- Created: April 1, 1972
- Written by General Conference of the United Methodist Church (USA)
1. The United Methodist Church understands itself to be a part of the people of God and specifically a part of the whole Christian church, the body of Christ. It also gives thanks for its roots in historic Judaism. It rejoices in the reciprocal patrimony of the Old and New Testaments.
The heritage and hopes of a religious Israel in the context of which Jesus labored have continued to live in the Jewish faith and people. Christian awareness of indebtedness, however, to that history and its relationship to God is not as clear as it ought to be. Not only is the God we worship the same and many of our ethical concerns are held in common, but there are also numerous traditions in Israel's history whose impact upon and potential for the Christian church were lost or are still undiscovered. Moreover, to be faithful to Jesus the Jew, the contemporary relationship of United Methodist Christians and those who worship as Jews should not be neglected.
Appreciation for common roots should not blind us to the fundamental and inherently mutual theological problems to be faced. The relationship between the covenant of God with Israel and the covenant made in Jesus Christ and the understandings by Jew and Christian of each of these covenants merits exploration anew. Openness to the blessing of God on all covenanted people may lead to useful penetration of the intricacies of the interfaith discussions, if not to ultimate solutions. Serious new conversations need not and should not require either Jews or Christians to sacrifice their convictions. There is rich opportunity for potential growth in mutual understanding.
Service for humanity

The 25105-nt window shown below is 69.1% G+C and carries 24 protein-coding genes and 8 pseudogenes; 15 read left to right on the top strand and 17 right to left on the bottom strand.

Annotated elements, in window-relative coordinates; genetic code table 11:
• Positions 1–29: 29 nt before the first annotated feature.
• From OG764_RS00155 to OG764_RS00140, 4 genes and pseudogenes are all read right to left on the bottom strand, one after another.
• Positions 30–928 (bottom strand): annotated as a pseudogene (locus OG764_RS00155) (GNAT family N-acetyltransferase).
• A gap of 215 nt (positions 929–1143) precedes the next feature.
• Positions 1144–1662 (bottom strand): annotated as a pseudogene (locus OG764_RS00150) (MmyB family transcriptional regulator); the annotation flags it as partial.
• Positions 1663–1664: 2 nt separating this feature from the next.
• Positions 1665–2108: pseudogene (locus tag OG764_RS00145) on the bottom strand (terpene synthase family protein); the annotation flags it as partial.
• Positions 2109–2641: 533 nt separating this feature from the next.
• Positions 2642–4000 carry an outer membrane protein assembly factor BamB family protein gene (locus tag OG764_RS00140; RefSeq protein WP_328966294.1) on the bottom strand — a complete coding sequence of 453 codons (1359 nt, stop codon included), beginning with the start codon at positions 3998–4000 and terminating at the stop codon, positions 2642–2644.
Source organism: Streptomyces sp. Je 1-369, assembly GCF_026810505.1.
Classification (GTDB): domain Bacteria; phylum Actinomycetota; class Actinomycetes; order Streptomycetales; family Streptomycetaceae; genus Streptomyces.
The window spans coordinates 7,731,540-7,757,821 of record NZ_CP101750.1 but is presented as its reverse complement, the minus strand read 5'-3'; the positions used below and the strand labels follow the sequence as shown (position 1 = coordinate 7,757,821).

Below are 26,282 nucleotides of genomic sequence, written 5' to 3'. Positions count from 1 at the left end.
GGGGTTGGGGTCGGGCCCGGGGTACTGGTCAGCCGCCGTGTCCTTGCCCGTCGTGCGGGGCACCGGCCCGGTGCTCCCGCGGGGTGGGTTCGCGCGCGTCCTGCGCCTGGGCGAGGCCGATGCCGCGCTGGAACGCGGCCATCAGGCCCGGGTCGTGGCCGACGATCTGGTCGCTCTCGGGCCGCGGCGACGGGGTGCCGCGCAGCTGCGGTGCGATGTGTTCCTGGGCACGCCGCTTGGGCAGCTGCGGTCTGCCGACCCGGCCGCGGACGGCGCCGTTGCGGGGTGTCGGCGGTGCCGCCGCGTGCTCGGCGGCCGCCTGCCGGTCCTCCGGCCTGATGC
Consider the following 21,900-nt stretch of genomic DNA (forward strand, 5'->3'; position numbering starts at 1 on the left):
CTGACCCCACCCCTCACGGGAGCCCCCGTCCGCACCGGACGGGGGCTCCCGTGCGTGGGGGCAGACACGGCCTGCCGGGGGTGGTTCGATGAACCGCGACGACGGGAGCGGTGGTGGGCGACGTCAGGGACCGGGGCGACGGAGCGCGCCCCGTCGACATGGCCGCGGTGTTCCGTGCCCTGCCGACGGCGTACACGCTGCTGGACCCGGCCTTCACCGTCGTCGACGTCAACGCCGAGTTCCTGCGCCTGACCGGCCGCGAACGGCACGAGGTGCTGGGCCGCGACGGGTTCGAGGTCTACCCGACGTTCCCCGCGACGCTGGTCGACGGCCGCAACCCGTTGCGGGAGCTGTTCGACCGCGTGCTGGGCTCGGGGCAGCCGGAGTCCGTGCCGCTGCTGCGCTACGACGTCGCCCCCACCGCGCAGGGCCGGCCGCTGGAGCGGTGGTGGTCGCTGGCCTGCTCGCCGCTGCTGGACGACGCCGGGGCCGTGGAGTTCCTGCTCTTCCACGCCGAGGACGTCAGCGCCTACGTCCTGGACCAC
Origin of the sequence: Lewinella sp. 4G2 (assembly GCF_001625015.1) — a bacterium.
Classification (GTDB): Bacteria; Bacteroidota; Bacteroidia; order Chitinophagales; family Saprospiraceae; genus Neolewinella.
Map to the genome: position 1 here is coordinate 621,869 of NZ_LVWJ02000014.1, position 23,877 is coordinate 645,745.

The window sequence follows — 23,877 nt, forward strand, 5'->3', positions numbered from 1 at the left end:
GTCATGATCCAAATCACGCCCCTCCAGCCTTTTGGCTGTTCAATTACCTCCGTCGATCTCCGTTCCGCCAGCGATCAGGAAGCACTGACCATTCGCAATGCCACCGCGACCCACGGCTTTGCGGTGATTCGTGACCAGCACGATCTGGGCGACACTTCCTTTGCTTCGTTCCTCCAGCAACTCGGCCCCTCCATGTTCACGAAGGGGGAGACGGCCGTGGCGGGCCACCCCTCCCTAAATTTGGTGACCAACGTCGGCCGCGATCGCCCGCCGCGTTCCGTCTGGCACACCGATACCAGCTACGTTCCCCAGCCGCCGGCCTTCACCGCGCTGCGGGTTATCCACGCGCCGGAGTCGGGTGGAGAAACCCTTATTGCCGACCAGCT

2. At this moment in history, the potential of our common heritage is particularly important for the advancement of causes decisive for the survival of all mankind. While it is true that the concept of human brotherhood and solidarity is not represented by Jews or Christians alone, this concept has been central for both from their beginnings. The sacredness of persons as God's creation is expressed clearly in both the Old and New Testaments. The biblical view of each human being as an intrinsic member of the community of persons forbids any suppression of groups through society at large and any manipulation of individuals as well. Nevertheless, Jews in particular have been victims of systematic oppression and injustice more recurrently and more barbarously than have Christians. Therefore, in order to continue Jewish and Christian effort for the common cause of mankind, it is not enough for contemporary Christians to be aware of our common origins. Christians must also become aware of that history in which they have deeply alienated the Jews. They are obliged to examine their own implicit and explicit responsibility for the discrimination against and for organized extermination of Jews, as in the recent past. The persecution by Christians of Jews throughout centuries calls for clear repentance and resolve to repudiate past injustice and to seek its elimination in the present. In provision of guidelines for action and in specific processes of reconciling action for all men there is an opportunity now to join hands with Jews in common cause for a human community.